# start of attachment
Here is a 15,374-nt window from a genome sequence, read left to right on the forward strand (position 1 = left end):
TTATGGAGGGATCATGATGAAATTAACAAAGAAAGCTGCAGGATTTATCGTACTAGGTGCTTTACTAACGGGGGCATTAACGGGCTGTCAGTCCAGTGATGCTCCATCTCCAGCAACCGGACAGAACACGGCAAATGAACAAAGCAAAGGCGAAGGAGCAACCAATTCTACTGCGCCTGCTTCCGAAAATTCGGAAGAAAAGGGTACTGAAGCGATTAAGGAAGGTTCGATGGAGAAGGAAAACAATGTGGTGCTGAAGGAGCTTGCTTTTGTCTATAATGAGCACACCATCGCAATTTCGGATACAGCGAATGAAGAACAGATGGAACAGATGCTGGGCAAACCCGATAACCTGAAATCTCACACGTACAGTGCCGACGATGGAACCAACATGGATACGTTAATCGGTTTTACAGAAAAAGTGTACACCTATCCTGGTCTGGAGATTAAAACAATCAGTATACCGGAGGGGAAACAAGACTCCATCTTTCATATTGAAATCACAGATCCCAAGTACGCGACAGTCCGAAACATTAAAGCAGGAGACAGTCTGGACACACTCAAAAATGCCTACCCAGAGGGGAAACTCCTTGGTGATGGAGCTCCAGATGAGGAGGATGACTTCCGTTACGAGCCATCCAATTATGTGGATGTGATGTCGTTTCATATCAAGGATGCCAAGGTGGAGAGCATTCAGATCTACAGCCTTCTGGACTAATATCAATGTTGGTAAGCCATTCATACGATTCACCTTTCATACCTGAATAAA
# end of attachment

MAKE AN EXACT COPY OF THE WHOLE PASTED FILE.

Here is a 15,374-nt window from a genome sequence, read left to right on the forward strand (position 1 = left end):
TTATGGAGGGATCATGATGAAATTAACAAAGAAAGCTGCAGGATTTATCGTACTAGGTGCTTTACTAACGGGGGCATTAACGGGCTGTCAGTCCAGTGATGCTCCATCTCCAGCAACCGGACAGAACACGGCAAATGAACAAAGCAAAGGCGAAGGAGCAACCAATTCTACTGCGCCTGCTTCCGAAAATTCGGAAGAAAAGGGTACTGAAGCGATTAAGGAAGGTTCGATGGAGAAGGAAAACAATGTGGTGCTGAAGGAGCTTGCTTTTGTCTATAATGAGCACACCATCGCAATTTCGGATACAGCGAATGAAGAACAGATGGAACAGATGCTGGGCAAACCCGATAACCTGAAATCTCACACGTACAGTGCCGACGATGGAACCAACATGGATACGTTAATCGGTTTTACAGAAAAAGTGTACACCTATCCTGGTCTGGAGATTAAAACAATCAGTATACCGGAGGGGAAACAAGACTCCATCTTTCATATTGAAATCACAGATCCCAAGTACGCGACAGTCCGAAACATTAAAGCAGGAGACAGTCTGGACACACTCAAAAATGCCTACCCAGAGGGGAAACTCCTTGGTGATGGAGCTCCAGATGAGGAGGATGACTTCCGTTACGAGCCATCCAATTATGTGGATGTGATGTCGTTTCATATCAAGGATGCCAAGGTGGAGAGCATTCAGATCTACAGCCTTCTGGACTAATATCAATGTTGGTAAGCCATTCATACGATTCACCTTTCATACCTGAATAAA